Decarbonisation Technology - November 2023 Issue

Raw biomass

Torreed biomass

Raw syngas

Clean syngas













FT & upgrading 4



Figure 3 BioTfueL process from biomass to renewable fuels

first-generation biofuels and concerns about the availability of second-generation biofuels, such as used cooking oil, animal fats, and low indirect land use change (ILUC) crops. Elsewhere, the US have a different approach to calculating carbon intensity, resulting in continued interest and investments. In India, jatropha is gaining interest as an oil crop that can be grown on marginal land, which presents a low ILUC risk.  Solid biomass Lignocellulosic residues from forestry and agriculture are favoured biomass feedstocks that do not compete with food production. These can be converted to fuels using thermal (gasification or pyrolysis) or biological processes. BioTfueL: biomass gasification with Fischer-Tropsch synthesis to aviation jet Axens worked since 2010 as a member of the Bionext partnership (Avril, Axens, CEA, IFPEN, thyssenkrupp Industrial Solutions, and TotalEnergies), with funding from the French Government and the Hauts-de-France region to develop the BioTfueL technology for the production of SAF for aviation from biomass residues. Paraffinic naphtha is also produced and can be used in a steam cracker, the entry gate to the plastic world and its need to reduce fossil usage.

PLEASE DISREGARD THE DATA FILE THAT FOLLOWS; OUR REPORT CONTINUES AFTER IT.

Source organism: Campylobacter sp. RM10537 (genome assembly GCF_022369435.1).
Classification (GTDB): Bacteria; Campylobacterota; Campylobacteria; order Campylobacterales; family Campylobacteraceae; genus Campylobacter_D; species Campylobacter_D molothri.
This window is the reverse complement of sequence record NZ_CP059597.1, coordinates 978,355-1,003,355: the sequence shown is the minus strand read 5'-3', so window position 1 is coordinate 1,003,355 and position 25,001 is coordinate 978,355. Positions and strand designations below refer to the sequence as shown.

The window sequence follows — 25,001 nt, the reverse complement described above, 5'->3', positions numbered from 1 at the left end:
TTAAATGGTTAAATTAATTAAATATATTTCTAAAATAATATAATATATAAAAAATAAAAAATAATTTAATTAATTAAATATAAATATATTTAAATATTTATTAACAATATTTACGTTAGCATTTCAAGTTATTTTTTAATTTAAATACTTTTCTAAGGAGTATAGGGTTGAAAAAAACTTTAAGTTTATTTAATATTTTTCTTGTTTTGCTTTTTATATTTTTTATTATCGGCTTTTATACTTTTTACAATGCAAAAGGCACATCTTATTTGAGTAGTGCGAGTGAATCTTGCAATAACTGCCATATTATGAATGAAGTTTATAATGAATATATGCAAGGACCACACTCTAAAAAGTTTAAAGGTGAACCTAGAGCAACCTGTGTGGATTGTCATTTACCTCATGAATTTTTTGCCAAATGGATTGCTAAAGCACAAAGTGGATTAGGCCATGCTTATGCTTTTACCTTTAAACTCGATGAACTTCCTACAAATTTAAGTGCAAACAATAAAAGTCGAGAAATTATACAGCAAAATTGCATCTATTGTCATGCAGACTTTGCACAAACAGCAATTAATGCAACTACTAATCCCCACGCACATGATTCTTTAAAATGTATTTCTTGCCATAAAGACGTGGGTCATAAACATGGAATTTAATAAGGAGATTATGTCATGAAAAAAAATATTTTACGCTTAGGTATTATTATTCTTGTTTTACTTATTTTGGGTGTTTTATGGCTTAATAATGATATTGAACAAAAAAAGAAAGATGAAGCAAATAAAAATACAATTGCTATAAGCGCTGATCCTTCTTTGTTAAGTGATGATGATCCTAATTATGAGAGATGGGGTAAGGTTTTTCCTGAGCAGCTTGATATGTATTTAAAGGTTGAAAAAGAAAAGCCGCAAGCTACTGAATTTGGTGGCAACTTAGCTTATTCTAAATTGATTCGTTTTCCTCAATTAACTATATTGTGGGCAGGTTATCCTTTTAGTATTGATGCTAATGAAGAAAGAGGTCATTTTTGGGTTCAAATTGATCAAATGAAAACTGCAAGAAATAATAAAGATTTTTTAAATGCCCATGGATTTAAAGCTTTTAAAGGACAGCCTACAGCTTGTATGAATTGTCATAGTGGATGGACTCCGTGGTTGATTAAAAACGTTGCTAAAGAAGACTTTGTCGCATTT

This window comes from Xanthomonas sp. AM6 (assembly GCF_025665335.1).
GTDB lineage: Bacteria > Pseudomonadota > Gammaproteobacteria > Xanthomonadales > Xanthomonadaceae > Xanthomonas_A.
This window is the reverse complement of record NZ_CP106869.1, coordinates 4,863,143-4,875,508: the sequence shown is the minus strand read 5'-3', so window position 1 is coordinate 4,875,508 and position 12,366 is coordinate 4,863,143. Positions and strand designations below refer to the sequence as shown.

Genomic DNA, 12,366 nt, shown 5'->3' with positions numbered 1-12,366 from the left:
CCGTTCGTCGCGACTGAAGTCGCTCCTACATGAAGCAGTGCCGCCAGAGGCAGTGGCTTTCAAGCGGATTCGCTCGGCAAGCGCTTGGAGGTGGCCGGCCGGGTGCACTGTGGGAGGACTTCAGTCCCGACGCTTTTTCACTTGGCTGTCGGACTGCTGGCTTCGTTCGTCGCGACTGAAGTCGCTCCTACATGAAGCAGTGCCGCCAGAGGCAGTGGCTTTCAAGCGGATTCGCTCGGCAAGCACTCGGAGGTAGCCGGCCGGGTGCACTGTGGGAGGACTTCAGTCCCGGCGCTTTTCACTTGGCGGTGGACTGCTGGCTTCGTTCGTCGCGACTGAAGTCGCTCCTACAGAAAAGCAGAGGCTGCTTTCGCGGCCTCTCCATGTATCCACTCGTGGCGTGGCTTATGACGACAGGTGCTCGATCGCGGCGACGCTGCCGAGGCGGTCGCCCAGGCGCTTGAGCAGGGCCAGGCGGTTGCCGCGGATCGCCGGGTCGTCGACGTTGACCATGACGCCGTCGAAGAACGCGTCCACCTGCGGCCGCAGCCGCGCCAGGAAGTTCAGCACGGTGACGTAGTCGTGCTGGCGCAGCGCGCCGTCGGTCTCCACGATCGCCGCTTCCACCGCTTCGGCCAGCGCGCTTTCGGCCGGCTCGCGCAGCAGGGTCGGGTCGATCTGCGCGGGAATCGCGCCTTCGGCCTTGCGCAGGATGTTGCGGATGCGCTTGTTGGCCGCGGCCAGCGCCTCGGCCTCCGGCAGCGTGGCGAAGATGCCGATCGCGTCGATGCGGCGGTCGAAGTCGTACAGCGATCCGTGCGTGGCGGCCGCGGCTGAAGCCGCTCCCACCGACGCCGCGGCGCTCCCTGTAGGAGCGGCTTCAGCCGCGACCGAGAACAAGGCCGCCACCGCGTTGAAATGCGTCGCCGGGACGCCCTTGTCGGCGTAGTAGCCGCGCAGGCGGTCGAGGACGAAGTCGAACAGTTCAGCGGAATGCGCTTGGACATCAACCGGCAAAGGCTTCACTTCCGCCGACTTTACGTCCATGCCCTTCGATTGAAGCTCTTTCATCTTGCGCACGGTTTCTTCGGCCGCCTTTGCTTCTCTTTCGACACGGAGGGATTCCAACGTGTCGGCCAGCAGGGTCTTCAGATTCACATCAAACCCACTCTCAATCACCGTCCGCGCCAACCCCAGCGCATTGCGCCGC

BioTfueL (see Figure 3 ) is a four-step process: torrefaction of biomass, gasification to produce syngas, syngas conditioning (cleaning, acid gas removal, and purification), and then Fischer- Tropsch synthesis to convert the syngas into advanced bio-jet. Following success with the demonstration units in France, this technology is now ready for commercialisation with a first licence sold to Elyse Energy for a project in the South of France. The BioTfueL process is flexible and can be used to produce kerosene for SAF as well as naphtha to be used in steam crackers for the plastic industry. Bio-TCat flash pyrolysis Axens has partnered with Anellotech, which has developed a fast pyrolysis process to produce bio-based aromatics, including benzene, toluene and xylenes (BTX) and paraxylene, to offer a competitive decarbonisation pathway for the production of polyesters, PET, and other chemicals. Bio-TCat (see Figure 4 ) is a three-step process: a feed pretreatment section (MinFree) which removes minerals in the feed; a one- step reaction section (biomass-to-aromatics conversion through the thermocatalytic process); and a section for upgrading and separation of the aromatic mix obtained. Following success with the demonstration units in the US, this


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